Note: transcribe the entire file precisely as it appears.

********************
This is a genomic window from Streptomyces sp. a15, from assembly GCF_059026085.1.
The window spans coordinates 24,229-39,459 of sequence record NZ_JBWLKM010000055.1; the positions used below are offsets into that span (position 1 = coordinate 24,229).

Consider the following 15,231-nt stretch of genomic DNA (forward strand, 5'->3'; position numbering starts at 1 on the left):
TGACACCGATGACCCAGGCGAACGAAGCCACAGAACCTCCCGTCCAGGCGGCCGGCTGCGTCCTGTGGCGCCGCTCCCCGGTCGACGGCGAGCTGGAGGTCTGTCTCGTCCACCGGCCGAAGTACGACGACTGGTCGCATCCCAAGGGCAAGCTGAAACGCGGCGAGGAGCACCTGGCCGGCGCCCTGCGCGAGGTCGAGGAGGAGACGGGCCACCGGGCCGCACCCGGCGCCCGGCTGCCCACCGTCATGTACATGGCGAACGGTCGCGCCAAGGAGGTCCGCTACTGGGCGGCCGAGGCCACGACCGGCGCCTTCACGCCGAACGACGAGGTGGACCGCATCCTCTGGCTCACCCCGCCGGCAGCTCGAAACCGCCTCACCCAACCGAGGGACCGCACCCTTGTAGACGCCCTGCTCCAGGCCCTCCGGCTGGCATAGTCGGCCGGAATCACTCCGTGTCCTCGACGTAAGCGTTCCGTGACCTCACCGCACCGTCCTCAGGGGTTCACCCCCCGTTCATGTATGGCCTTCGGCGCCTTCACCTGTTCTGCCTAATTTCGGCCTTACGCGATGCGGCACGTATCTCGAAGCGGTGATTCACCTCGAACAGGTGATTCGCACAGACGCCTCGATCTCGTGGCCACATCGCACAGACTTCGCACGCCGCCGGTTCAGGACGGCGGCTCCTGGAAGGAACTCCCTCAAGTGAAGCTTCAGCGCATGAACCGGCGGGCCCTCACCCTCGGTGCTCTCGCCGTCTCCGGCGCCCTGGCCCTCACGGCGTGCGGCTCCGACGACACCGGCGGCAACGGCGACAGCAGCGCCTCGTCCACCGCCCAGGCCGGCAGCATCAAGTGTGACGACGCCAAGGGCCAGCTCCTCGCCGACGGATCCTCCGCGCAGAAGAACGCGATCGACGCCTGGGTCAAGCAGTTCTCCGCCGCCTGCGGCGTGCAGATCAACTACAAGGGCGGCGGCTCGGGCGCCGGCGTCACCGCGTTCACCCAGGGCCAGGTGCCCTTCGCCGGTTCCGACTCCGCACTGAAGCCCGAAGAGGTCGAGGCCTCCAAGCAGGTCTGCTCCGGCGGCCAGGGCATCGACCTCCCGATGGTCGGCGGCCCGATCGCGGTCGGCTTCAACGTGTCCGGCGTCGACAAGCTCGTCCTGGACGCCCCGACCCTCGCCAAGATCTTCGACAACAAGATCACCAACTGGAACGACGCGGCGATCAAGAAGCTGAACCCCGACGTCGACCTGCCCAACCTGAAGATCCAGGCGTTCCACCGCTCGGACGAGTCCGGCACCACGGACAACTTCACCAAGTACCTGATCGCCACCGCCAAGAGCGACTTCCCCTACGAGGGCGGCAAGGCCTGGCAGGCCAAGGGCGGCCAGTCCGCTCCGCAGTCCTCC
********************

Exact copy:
This is a genomic window from Streptomyces sp. a15, from assembly GCF_059026085.1.
The window spans coordinates 24,229-39,459 of sequence record NZ_JBWLKM010000055.1; the positions used below are offsets into that span (position 1 = coordinate 24,229).

Consider the following 15,231-nt stretch of genomic DNA (forward strand, 5'->3'; position numbering starts at 1 on the left):
TGACACCGATGACCCAGGCGAACGAAGCCACAGAACCTCCCGTCCAGGCGGCCGGCTGCGTCCTGTGGCGCCGCTCCCCGGTCGACGGCGAGCTGGAGGTCTGTCTCGTCCACCGGCCGAAGTACGACGACTGGTCGCATCCCAAGGGCAAGCTGAAACGCGGCGAGGAGCACCTGGCCGGCGCCCTGCGCGAGGTCGAGGAGGAGACGGGCCACCGGGCCGCACCCGGCGCCCGGCTGCCCACCGTCATGTACATGGCGAACGGTCGCGCCAAGGAGGTCCGCTACTGGGCGGCCGAGGCCACGACCGGCGCCTTCACGCCGAACGACGAGGTGGACCGCATCCTCTGGCTCACCCCGCCGGCAGCTCGAAACCGCCTCACCCAACCGAGGGACCGCACCCTTGTAGACGCCCTGCTCCAGGCCCTCCGGCTGGCATAGTCGGCCGGAATCACTCCGTGTCCTCGACGTAAGCGTTCCGTGACCTCACCGCACCGTCCTCAGGGGTTCACCCCCCGTTCATGTATGGCCTTCGGCGCCTTCACCTGTTCTGCCTAATTTCGGCCTTACGCGATGCGGCACGTATCTCGAAGCGGTGATTCACCTCGAACAGGTGATTCGCACAGACGCCTCGATCTCGTGGCCACATCGCACAGACTTCGCACGCCGCCGGTTCAGGACGGCGGCTCCTGGAAGGAACTCCCTCAAGTGAAGCTTCAGCGCATGAACCGGCGGGCCCTCACCCTCGGTGCTCTCGCCGTCTCCGGCGCCCTGGCCCTCACGGCGTGCGGCTCCGACGACACCGGCGGCAACGGCGACAGCAGCGCCTCGTCCACCGCCCAGGCCGGCAGCATCAAGTGTGACGACGCCAAGGGCCAGCTCCTCGCCGACGGATCCTCCGCGCAGAAGAACGCGATCGACGCCTGGGTCAAGCAGTTCTCCGCCGCCTGCGGCGTGCAGATCAACTACAAGGGCGGCGGCTCGGGCGCCGGCGTCACCGCGTTCACCCAGGGCCAGGTGCCCTTCGCCGGTTCCGACTCCGCACTGAAGCCCGAAGAGGTCGAGGCCTCCAAGCAGGTCTGCTCCGGCGGCCAGGGCATCGACCTCCCGATGGTCGGCGGCCCGATCGCGGTCGGCTTCAACGTGTCCGGCGTCGACAAGCTCGTCCTGGACGCCCCGACCCTCGCCAAGATCTTCGACAACAAGATCACCAACTGGAACGACGCGGCGATCAAGAAGCTGAACCCCGACGTCGACCTGCCCAACCTGAAGATCCAGGCGTTCCACCGCTCGGACGAGTCCGGCACCACGGACAACTTCACCAAGTACCTGATCGCCACCGCCAAGAGCGACTTCCCCTACGAGGGCGGCAAGGCCTGGCAGGCCAAGGGCGGCCAGTCCGCTCCGCAGTCCTCC